The options of starting a family through surrogacy
are peaking. Demand and competition are driving the clinical costs down, and
it's more affordable for couples who want their own biological child or who want
to raise a newborn through the gift of surrogacy and egg donation.
The giver of the gift of surrogacy and the people
who are accepting it have needs and expectations of how the relationship should
develop. If a comprehensive plan hasn't been made, then complications can arise.
Let's start by giving a hypothetical situation. Mr.
and Mrs. Smith need the help of a surrogate. They accept the offer from a
friend, Mary. They feel comfortable with this friendship and trust that this
woman will take care of herself during the pregnancy. Mary asks for a certain
amount of money to cover costs during pregnancy, and the Smiths agree. In the
back of their mind, Mary is being "paid" to carry their baby.
Mary gets pregnant via in vitro fertilization (IVF)
and is now carrying twins for the Smiths. The Smiths call her every day to see
how she is. They ask if they can do anything. They want to attend all the
appointments. They ask the OB if Mary's working, eating, sleeping and sexual
activities are OK for their babies.
Mary feels overwhelmed and micromanaged. After all,
she has given birth before, and she knows what she is doing. Resentment sets
in. Soon she is avoiding phone calls and gritting her teeth through
appointments, and her husband is wondering what in the world they got themselves
into! The Smiths feel her pulling away and become worried and start to mistrust
her actions. They have a right to ask these questions. After all, they are
"paying" her, and she is carrying their children. The rest of the pregnancy is
filled with stress on both sides, as Mary now can't wait to give birth and get
these people off her back.
The babies are born healthy and strong, and the
Smiths take them home. Now Mary hardly EVER hears from them. It may be months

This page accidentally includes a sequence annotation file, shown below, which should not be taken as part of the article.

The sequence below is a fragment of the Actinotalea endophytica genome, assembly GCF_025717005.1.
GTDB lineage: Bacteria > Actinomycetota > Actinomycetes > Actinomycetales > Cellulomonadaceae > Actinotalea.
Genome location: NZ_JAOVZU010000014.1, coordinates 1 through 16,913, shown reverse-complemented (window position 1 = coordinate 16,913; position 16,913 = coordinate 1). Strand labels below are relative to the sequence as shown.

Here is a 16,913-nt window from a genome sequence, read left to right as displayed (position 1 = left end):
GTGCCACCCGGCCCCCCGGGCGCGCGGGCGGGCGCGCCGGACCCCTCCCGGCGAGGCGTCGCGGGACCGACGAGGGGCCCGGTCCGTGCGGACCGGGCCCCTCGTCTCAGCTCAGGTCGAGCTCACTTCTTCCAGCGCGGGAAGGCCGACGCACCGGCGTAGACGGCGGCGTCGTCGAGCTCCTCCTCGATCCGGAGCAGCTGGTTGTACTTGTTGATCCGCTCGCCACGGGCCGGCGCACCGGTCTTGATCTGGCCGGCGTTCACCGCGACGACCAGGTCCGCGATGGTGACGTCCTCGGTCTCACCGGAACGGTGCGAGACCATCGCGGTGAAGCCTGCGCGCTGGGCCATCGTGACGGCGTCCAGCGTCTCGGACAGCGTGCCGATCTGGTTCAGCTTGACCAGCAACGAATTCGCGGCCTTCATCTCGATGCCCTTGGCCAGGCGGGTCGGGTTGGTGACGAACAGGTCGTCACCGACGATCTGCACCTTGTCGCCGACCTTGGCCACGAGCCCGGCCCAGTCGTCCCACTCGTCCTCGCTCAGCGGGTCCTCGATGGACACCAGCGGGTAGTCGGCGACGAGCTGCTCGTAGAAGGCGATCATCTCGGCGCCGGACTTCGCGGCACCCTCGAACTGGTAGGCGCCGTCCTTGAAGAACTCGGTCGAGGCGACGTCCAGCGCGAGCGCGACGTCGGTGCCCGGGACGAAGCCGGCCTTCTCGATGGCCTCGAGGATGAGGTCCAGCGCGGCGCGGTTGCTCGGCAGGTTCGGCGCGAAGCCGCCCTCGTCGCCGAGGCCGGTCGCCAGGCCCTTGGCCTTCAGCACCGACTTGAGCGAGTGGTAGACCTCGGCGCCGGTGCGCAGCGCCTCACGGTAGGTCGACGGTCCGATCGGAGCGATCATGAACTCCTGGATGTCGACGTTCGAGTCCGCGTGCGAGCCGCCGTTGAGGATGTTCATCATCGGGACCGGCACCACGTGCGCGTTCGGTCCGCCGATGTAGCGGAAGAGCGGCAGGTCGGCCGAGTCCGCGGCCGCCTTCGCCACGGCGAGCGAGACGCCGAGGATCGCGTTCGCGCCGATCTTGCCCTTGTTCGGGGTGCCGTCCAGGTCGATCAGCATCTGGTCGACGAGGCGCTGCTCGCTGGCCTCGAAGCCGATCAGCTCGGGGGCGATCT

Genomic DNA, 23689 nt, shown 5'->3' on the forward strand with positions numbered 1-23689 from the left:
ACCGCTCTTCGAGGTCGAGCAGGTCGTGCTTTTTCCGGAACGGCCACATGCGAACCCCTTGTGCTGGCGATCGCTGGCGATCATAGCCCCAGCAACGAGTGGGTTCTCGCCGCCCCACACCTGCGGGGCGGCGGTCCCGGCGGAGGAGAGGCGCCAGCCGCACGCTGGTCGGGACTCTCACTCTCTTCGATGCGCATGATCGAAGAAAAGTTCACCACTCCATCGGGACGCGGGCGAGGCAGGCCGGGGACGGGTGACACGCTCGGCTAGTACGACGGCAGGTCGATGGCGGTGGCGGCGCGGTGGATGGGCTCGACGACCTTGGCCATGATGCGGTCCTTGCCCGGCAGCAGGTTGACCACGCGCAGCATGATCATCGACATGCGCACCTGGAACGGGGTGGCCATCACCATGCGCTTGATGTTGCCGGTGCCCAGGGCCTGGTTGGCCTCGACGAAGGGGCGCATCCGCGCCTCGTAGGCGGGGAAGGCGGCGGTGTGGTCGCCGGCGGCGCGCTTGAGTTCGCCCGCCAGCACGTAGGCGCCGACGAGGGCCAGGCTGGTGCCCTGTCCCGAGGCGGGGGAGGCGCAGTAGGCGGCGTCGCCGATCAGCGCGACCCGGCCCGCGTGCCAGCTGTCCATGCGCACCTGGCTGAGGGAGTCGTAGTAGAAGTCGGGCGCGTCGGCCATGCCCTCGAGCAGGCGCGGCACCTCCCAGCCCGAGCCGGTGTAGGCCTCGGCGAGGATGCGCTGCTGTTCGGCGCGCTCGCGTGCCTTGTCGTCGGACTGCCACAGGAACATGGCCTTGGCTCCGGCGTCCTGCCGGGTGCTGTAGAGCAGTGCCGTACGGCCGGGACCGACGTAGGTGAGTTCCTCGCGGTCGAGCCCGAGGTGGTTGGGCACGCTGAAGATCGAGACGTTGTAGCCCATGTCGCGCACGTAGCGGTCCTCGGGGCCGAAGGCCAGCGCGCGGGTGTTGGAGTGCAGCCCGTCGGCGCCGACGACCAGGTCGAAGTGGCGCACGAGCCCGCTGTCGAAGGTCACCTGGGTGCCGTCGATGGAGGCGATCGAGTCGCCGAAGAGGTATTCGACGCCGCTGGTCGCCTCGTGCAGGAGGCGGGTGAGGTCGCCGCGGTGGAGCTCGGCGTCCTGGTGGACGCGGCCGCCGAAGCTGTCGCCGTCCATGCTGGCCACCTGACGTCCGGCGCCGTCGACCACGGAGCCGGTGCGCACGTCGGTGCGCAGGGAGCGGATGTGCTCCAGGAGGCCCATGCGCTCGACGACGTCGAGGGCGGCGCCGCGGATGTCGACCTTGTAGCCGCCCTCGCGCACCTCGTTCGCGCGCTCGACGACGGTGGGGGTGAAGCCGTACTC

before she even sees them, and they used to be close friends. She feels used
and left behind, forgetting how she felt during the pregnancy. Regret sets in.
As for the Smiths, they are coping with two new
lives! They are not getting the sleep they used to and bills from the surrogacy
and new babies are piling up. Their lives have been turned upside down, and
they can barely get time alone with each other let alone make calls to
Can you see what happened? No one really discussed
expectations. The before, during and after pregnancy relationship needs were not
met, and therefore, a bad taste has been left behind where the beauty of
families working together to bring a much-wanted child into the world should
Before anyone makes the choice of surrogacy, certain
aspects need to be thoroughly thought out and discussed. Here is a short list:
* Should a family member be asked to be a
* Would a friend be a good choice? (If the
answer is yes in either of these categories, then there is a separate list of
concerns to think about.)
* What race, religion and marital status would
you like a surrogate to be?
* What is the working status preference of a
* What do you envision your role in the
* What are your expectations as to the amount of
contact with the surrogate during and after the pregnancy?
* What are the financial expectations, and how
will that be handled?
These questions are just the tip of the iceberg, but
they open up a dialog and can make a huge difference in a surrogate
Having someone to mediate is also helpful. A
successful surrogate arrangement can be done independently, but having a third
party assist you with relationship management can be invaluable. Having a third
party to handle the escrow account can be a great relief on both the intended
parents and surrogate. Mixing the topics of money and babies is a sticky
situation at best and should be avoided - if possible - in order to concentrate
on the pregnancy and the surrogacy relationship. A well-managed escrow account
can make all the difference.